My EP, When Pigs Fly, is the first body of music I’ve ever released. I purchased my first guitar little over a year and a half ago and only began writing songs after a year of learning to play guitar. However, when I found out how enjoyable it was to write songs, I knew that I was onto something.
Much of my childhood is hazy in my memory because of its ever-shifting nature. The one thing that I can still recall with rather unhindered detail is finding my voice as an artist even when life itself was uncertain.
When my parents split, it was messy. The house foreclosed, my mom and I moved in with my grandparents four hours north, and my two older sisters stayed in Cincinnati with my dad. As my mom struggled to find a job and a sense of new permanence in Akron, my aunts and grandparents stepped up and helped with caretaking duties. I was eight or nine years old.
Almost anything can be a metaphor for songwriting. Prying open a jar of pickles? Yes. Playing Russian Roulette? Sure. Tending to a plant. Why not? If writing songs is inseparable from life itself, then it must fall somewhere between meditating and giving birth, at the equator of zen and utter pain; the middle path between the sacred and mundane.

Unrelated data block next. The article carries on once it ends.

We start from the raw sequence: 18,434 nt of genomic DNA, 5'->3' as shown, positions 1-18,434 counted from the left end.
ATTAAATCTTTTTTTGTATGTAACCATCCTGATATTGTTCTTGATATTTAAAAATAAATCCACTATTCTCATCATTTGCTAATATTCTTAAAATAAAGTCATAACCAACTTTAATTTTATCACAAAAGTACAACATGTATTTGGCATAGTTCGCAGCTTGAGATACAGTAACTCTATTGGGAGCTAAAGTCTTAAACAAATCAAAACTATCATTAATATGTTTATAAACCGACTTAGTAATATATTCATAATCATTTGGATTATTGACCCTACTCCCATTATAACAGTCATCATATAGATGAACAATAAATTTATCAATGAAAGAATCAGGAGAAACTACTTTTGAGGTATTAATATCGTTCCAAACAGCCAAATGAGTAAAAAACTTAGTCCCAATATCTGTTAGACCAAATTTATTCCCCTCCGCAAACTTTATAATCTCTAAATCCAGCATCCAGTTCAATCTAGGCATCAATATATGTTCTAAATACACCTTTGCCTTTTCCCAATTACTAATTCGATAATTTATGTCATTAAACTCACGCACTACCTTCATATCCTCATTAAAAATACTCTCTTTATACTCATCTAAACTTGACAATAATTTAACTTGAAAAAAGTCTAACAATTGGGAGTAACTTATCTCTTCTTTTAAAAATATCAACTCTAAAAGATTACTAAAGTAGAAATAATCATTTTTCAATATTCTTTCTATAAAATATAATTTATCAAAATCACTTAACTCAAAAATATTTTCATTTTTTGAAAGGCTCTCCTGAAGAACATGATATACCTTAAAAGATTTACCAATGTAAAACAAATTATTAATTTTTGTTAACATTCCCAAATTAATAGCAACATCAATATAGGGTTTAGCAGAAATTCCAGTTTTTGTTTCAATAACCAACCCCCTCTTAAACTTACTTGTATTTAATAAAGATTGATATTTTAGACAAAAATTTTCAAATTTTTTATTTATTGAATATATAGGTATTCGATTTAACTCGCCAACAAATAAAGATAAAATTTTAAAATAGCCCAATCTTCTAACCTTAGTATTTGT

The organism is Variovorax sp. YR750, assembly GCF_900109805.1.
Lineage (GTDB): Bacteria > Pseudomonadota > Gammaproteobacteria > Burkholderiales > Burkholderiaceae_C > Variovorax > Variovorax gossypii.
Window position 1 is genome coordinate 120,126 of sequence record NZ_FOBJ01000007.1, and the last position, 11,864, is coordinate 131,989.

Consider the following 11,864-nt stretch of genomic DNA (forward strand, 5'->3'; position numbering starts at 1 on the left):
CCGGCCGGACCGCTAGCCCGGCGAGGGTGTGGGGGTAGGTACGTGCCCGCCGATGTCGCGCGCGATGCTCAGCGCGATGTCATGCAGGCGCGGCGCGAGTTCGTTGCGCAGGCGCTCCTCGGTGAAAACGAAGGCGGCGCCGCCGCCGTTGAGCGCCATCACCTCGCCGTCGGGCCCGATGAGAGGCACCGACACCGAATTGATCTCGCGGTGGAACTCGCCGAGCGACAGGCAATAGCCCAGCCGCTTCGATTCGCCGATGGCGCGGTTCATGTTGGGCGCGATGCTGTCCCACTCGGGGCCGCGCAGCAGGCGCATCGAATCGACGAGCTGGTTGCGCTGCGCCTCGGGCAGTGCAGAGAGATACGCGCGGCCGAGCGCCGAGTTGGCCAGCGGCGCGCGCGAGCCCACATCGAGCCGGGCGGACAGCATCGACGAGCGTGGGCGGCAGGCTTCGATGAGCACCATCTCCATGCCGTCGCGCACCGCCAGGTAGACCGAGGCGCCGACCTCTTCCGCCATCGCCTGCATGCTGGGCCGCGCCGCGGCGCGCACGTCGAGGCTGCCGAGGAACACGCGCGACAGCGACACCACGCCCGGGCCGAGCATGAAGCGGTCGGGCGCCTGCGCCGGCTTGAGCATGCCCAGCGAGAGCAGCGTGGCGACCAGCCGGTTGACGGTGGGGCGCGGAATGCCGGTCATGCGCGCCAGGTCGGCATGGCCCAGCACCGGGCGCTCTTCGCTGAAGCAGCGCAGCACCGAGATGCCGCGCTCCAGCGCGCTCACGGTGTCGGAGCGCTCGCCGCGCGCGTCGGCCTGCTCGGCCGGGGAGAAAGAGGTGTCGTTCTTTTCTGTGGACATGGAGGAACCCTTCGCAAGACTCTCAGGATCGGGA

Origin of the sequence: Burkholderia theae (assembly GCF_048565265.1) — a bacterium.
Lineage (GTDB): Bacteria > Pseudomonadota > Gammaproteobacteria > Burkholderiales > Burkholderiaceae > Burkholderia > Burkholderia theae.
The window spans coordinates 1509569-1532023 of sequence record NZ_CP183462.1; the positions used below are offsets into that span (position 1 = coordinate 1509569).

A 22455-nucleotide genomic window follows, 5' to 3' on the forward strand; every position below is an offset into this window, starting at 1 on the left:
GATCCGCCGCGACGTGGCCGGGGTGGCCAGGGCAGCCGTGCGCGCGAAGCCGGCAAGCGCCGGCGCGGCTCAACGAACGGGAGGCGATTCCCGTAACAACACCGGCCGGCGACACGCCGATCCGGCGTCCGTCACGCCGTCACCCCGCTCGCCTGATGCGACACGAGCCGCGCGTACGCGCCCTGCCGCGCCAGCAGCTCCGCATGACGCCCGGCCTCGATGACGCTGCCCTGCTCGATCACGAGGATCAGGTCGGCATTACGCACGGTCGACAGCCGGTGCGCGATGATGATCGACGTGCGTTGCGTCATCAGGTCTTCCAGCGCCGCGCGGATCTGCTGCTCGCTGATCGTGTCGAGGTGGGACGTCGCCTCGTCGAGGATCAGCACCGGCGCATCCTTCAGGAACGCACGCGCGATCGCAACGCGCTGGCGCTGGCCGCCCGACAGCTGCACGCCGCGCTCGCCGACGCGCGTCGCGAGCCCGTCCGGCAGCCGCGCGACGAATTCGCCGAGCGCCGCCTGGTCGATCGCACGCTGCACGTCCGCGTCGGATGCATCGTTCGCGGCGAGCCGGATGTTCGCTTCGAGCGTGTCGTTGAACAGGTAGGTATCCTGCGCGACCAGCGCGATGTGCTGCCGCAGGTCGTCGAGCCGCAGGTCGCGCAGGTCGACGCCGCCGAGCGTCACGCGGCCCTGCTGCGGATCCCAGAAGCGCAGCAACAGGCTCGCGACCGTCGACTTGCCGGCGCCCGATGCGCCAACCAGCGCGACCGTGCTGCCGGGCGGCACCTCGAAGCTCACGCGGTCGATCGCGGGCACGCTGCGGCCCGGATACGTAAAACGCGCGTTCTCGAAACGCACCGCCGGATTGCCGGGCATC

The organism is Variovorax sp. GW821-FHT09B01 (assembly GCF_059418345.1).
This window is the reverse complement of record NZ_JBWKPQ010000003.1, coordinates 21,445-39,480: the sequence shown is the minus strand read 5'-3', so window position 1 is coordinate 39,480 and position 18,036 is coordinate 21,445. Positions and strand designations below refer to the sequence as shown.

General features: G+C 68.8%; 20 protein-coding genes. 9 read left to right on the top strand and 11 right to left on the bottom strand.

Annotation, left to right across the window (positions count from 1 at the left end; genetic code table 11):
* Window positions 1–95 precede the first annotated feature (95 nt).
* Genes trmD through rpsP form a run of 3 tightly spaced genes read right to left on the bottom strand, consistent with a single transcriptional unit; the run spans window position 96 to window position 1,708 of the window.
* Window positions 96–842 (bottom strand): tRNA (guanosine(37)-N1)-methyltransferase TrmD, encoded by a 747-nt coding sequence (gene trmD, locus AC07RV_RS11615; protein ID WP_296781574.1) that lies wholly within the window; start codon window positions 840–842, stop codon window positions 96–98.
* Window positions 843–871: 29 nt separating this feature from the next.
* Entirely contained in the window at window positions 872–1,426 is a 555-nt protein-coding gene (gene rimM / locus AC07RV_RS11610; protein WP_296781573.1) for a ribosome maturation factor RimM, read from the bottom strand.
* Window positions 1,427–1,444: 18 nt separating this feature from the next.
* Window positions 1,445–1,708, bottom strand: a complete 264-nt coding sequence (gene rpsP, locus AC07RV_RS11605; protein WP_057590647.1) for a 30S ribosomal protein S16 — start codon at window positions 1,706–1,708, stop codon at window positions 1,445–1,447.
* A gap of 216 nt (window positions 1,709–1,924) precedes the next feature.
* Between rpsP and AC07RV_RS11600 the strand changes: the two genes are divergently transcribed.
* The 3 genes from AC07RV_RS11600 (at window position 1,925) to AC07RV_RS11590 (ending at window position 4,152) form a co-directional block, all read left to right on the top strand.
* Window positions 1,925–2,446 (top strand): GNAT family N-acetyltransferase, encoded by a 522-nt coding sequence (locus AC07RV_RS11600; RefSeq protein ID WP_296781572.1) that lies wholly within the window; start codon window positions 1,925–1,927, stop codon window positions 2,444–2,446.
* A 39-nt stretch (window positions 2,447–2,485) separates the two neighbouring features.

In the first grade, I carried history books around like spell books. There was this magic about language that I felt compelled to keep close, like it had secret powers that I didn’t have access to yet. Clinging to an impressive-looking pile of books every day at school was also how I prevented my classmates from realizing I couldn’t read.
It is not uncommon for artists to create bodies of work surrounding one incident, such as a breakup; Adele’s 21, and Joni Mitchell’s Blue come to mind as examples of this very thing. Myself, I went through a heartbreaking experience over four years ago which created the agony I needed to inspire myself to pick up a guitar and begin writing in a big way. I believe that that pain was the push I needed to put me where I am today. I released my debut album two months ago.
For a one-man band like myself, it could easily be perceived that collaboration is not of interest to me. When you produce and record your own material, the singularity of that can become very comfortable and sometimes it’s easy to forget that working with collaborators can give you new perspectives and angles on your own music. While I’ve only worked with a handful over the years, each has made their fitsindelible mark on my music, and for this I am forever grateful. Here I will give a short overview of each of my four primary collaborators and their contributions.